Omega Drone Reeds
Ross Bagpipe Reeds Pty. Ltd.
Reviewed by Peter Aumonier
Omega Drone Reeds are the latest synthetic drone reeds to hit the market. Developed by Ross Bagpipe Reeds Pty. Ltd., makers of the world’s first synthetic drone reeds and the Ross Canister Pipe Bag system, Omega reeds once again demonstrate the innovative skills of partners Geoff Ross and Robert Crozier.
Since I have not changed a drone reed in six years, the thought of testing something new was both interesting and a nuisance. When I do make reed changes, it is usually a six-week project to play them in and make continued minor adjustments to find the balance I’m looking for.
The Omega drone reeds are extremely well crafted, and this is obvious as soon as you open the box. The reed body is strong, consisting of hard plastic and metal caps at the front and back. The tongue is carbon fibre. A rubber plug, similar to the original Ross reeds developed in the mid 1980s, is inserted at the front of the reed.
I tested these reeds in my 1908 Henderson drones as well as my son’s 2001 McCallum drones. They worked right out of the box, although they were far too loud in both pipes, particularly my Hendersons – at first. However, the reeds come with very detailed instructions on how to make adjustments to strength, volume and pitch.
The basic concept of the Omega reed is that, unlike traditional reeds, the tongue is not curved in any way. Instead, the body of the reed is curved and the tongue vibrates off that. Essentially, alterations to the sound of the reed are done by bending the body of the reed instead of the tongue.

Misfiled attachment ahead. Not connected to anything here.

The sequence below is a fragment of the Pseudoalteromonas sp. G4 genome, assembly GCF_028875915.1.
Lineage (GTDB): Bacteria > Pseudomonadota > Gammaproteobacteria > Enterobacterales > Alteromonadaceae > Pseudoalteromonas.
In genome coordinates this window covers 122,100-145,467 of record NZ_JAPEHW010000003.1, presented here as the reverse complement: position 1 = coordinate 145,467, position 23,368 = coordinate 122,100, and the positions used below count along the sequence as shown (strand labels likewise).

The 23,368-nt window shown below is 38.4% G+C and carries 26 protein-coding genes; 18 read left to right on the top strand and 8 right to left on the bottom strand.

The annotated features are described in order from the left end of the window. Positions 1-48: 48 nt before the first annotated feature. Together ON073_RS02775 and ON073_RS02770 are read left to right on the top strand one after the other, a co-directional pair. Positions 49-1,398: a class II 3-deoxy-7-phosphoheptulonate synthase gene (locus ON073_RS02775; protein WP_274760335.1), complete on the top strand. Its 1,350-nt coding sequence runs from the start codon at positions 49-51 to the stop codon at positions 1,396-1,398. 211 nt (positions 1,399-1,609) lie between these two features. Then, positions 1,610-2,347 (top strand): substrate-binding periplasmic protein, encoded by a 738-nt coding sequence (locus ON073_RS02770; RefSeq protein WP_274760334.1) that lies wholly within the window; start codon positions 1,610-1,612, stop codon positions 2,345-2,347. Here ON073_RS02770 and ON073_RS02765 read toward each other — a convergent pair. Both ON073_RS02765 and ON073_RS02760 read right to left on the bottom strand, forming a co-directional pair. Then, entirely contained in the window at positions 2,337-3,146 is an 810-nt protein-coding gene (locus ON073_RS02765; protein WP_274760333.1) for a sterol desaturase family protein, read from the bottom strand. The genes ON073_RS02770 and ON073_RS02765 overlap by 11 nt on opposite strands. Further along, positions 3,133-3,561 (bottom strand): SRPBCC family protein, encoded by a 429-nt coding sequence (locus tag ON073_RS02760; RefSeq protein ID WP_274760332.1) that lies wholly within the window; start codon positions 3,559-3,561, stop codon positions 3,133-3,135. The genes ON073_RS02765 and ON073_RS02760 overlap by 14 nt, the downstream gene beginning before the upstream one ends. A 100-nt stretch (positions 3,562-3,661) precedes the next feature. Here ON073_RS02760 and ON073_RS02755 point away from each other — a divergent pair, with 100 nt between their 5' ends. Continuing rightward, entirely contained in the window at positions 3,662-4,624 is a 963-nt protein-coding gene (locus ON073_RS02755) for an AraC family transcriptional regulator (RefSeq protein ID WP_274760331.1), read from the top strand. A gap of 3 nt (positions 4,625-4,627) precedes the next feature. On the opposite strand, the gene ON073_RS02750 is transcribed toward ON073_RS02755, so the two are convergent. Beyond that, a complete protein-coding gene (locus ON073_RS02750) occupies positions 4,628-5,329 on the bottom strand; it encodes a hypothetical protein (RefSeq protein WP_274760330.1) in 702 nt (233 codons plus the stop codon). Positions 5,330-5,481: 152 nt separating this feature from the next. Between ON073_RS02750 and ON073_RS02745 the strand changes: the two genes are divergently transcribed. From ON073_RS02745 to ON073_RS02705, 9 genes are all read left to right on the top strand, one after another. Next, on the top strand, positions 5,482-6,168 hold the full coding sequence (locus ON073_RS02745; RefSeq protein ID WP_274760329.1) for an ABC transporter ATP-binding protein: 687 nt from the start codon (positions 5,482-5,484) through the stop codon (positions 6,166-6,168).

The adjustments are done with the aid of a small key that is provided and is used to adjust grub screws on the reed. A tuning clip, which performs the function of a traditional bridle, is also adjusted with the key and grub screws. Additionally, the rubber plug can be moved in and out of the front of the reed for alterations to pitch and volume.
These reeds were incredibly steady right from the start. There was never any hint that the reeds would move out of line or out of tune. There were a great deal of harmonics coming off of them as well, but there was an annoying metallic sound that was evident, particularly in my Hendersons that I could not eliminate.
I also found the rubber plug extremely difficult to insert back into the reed after it had been pulled out. Given the fashion in which the rest of the reed is made, I would have thought that the plug could employ a screw type system as well.
There is no doubt that once the Omega reeds are set up, they are stable, consistent and reliable. Patience is necessary (don’t all reeds require that?) during the set up stage, especially because alterations involve the use of the key on the grub screws that can be time consuming.
I was able to produce a very good, full and rich bass drone sound. The tenors, while stable, did have the metallic overtone referenced above. Perhaps with more time I could eliminate that but I’m not sure.
The Omega Drone Reeds offer another great choice for pipers when it comes to reed selection. They are more expensive than other products on the market, retailing at $165 Canadian.
Pete Aumonier lives in Oakville, Ontario. A native of Victoria, British Columbia, he has won many solo piping prizes, particularly in piobaireachd, and is known for the quality and steadiness of his bagpipe. He is a vice president with a leading insurance company in Toronto.
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